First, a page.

Creator Chris Antista
Chris has always been a close friend of our family, so having him help us build our first retail space has been really special. Growing up, I remember trips out to his Brooklyn house and different restaurants -- each one being a little funkier than the next. Whether it be opening up a speakeasy style bar in a hotdog restaurant or customizing his own homes with unique thrift store finds, Chris's ideas are never ending. Check out the story below to find out more about Chris Antista, and how we built our Brookfield Pop-Up. It's worth the read!
People often think that a professional company was hired to build out our Brookfield Pop-Up. To give our readers a little backstory, tell us about your experience with creating spatial environments prior to Fair Harbor?
I’ve created several ‘spatial environments’ throughout my design career. Along the way I have learned to tune into human beings and their habits when creating a space to: work in, hang out in, drink in, eat in, laugh in, love in etc. Though the specific purpose of a space may be singular when being contracted to build something, as humans, we continue to be humans and think like humans when in said space. Therefore, a designer must please many masters - those masters being emotions. Lansky Lounge was my first concept/design/build experience. The object was to transport people to a 40s speakeasy/nightclub vibe. If you are lucky enough to have enjoyed Lansky in its heyday, you will always remember entering through the dank alleyway under a tenement building - instantly grabbing your attention and piquing your curiosity/excitement and then pushing through the velvet curtains into deco elegance. After that I concepted and designed my namesake hot dog emporium, Crifdogs. Many people have stumbled into Crifdogs at 3 am and thought they died and went to heaven - then they ordered a Spicy Redneck and were sure they were going to die. Just awesome. After that, the PDT was the next challenge - a secret underground cocktail masterwork that served Crifdogs and featured many custom-built elements and eccentric interior accoutrements to deliver the best-kept-secret vibe we were going for. If you don’t have a visceral reaction when entering one of my designs, I have inherently failed. We all want to feel…anything! Feeling is being alive and being alive should be exciting and fun - when it’s not terrifying and hard! I also designed the now sadly gone, Szent & Co., which was an organic oil perfumery where you could create your own custom smell. For that project I created a vintage apothecary with mahogany panels, brass accented shelving and a completely whimsical 5 tiered spinnable gold ‘cake’ filled with hundreds of oils you could sample - well worth a stop in! These projects were over a span of 20 years given Lansky opened in ’97! Damn, I’ve been around! To add to the design chops, I’ve been doing invitations, packaging and wine labels for the 15 years or so as well. Everything is visual, unless you’re blind, and then it’s tactile (and imaginatively visual). The look always matters. ALWAYS!!!!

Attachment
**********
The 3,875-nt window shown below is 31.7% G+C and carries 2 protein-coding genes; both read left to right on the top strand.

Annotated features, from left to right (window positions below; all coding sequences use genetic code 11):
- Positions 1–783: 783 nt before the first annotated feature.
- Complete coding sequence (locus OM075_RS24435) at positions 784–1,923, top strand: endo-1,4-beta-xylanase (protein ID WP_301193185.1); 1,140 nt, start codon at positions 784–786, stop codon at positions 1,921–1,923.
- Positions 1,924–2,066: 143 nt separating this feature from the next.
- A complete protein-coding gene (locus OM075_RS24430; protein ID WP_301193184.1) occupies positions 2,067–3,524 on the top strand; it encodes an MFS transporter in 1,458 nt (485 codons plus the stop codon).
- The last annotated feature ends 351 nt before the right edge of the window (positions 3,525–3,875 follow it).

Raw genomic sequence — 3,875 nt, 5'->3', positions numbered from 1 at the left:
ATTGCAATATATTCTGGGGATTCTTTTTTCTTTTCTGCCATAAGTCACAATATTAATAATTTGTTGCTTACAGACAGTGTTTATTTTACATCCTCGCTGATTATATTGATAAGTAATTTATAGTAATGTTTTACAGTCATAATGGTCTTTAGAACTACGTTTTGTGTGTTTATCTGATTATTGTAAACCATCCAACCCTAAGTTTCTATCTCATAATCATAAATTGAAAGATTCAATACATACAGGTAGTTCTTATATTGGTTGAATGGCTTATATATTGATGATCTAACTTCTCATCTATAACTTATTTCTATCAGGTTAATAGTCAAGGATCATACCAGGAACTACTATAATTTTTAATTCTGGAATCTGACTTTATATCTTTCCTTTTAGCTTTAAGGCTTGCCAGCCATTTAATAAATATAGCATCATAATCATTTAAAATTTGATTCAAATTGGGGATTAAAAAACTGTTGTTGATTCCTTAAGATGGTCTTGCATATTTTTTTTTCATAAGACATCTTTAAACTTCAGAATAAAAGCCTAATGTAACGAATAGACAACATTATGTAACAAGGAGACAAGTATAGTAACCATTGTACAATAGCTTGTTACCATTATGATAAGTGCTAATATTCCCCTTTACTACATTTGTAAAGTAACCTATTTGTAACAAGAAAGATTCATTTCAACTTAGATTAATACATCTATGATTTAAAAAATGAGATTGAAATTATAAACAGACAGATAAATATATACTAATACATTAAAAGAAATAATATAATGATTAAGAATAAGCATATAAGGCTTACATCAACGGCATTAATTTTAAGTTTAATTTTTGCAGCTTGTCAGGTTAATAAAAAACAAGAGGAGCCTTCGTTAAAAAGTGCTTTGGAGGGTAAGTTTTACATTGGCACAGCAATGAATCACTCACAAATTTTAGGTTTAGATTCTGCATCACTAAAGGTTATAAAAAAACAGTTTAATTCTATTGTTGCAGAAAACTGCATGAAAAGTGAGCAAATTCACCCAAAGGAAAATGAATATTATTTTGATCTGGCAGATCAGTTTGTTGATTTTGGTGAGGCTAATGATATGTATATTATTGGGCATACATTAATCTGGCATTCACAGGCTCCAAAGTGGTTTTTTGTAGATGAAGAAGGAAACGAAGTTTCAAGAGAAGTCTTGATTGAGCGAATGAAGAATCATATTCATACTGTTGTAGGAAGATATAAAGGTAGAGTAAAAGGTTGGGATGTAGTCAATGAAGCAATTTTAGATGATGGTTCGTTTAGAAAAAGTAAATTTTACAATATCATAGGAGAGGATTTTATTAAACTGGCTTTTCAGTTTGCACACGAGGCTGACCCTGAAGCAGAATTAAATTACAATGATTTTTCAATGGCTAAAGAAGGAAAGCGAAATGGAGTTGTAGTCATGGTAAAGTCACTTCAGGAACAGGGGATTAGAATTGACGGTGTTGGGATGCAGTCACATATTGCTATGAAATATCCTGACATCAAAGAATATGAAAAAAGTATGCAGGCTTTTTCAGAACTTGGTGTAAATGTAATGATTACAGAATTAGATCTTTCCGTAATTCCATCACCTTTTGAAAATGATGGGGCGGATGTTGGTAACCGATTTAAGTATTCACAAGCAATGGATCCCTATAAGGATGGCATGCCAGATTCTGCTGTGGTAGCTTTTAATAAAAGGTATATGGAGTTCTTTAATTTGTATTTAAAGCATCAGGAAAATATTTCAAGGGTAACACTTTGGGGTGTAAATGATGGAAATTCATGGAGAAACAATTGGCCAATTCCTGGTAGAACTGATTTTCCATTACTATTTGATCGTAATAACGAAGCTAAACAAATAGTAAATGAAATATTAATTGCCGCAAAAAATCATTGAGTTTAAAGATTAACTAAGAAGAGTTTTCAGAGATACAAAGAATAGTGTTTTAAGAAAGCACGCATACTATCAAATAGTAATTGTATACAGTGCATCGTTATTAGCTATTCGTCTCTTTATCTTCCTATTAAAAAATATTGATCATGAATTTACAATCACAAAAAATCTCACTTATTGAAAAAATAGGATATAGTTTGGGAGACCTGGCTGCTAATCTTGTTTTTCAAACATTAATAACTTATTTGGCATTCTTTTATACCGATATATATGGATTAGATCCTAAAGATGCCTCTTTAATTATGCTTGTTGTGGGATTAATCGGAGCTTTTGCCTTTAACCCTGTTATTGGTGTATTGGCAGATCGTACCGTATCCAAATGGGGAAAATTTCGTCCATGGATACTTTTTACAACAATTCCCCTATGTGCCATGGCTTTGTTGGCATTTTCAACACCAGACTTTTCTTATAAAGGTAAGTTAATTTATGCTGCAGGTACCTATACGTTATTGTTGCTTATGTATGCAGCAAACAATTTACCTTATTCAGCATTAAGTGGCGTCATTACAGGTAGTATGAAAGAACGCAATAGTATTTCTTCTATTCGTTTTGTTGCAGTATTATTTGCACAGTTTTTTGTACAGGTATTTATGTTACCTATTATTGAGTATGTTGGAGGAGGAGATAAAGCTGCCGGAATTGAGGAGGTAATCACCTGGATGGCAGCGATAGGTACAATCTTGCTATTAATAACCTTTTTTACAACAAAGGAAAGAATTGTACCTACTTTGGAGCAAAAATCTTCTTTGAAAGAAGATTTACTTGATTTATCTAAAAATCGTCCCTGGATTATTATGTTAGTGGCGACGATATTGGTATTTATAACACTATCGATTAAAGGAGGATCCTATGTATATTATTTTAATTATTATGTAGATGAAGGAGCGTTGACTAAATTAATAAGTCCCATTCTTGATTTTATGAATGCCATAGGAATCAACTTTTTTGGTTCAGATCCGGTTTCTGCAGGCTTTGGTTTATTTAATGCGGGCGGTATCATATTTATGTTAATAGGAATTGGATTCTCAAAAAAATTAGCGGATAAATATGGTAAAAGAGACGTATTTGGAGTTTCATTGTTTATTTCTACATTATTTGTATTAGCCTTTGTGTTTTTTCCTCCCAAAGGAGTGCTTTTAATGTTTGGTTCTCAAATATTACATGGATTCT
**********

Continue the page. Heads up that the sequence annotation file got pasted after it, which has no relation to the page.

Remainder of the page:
When brainstorming, how did you begin envisioning the space? What elements were crucial to include?
Because I’ve know Fair Harbor founders, Jake and Caroline forever, and had worked with you guys on renaming the company a few years ago, I knew exactly where you drew your inspiration from: Fair Harbor, duh! Jake and I sat down and just started hashing out the place we imagined sitting in, and loving, as the pop-up for Fair Harbor. It didn’t matter that the space was a pop-up space - the idea was to inhabit the space in such a way, that the pop-up would sprout from the location and re-create its own place within such a large open area like Brookfield. In some ways, Fair Harbor should never be enclosed by four walls - it’s all about being in the entirety of where you are, with limitless access in all directions - like being out on the water. Basically we wanted to bring the evocative elements of beach life inside to the mall - less the sand and water (literally). If you push too far into the recreation, you end up with hokey and hokey is no good. The critical and driving central piece of the design was really Jake's main idea - he wanted a lifeguard chair. I loved the idea of building a lifeguard chair from scratch and essentially from my fantasy of what a classic, super-dope lifeguard chair would look like and feel like when you sat in it. I challenge anyone to go to the store and climb up to that chair and not feel like the master of all you survey! The surfboard table was the other critical piece. With our all-white beached out look, the mega-color-pop of that deep yellow vintage long board is such an eye catcher. It’s the piece that I think a lot of people would love to have in their loft/beach house/clubhouse/home/mancave/store - wherever - it’s my favorite piece. Those two pieces really place you in a unequivocally fun and happy place. Lastly, to bring home the mission of Fair Harbor, the clear box/table containing the base material for creating the board shorts and bathing suits - the plastic bottles. You have to know about the mission to be fully on board, both literally and figuratively ;-).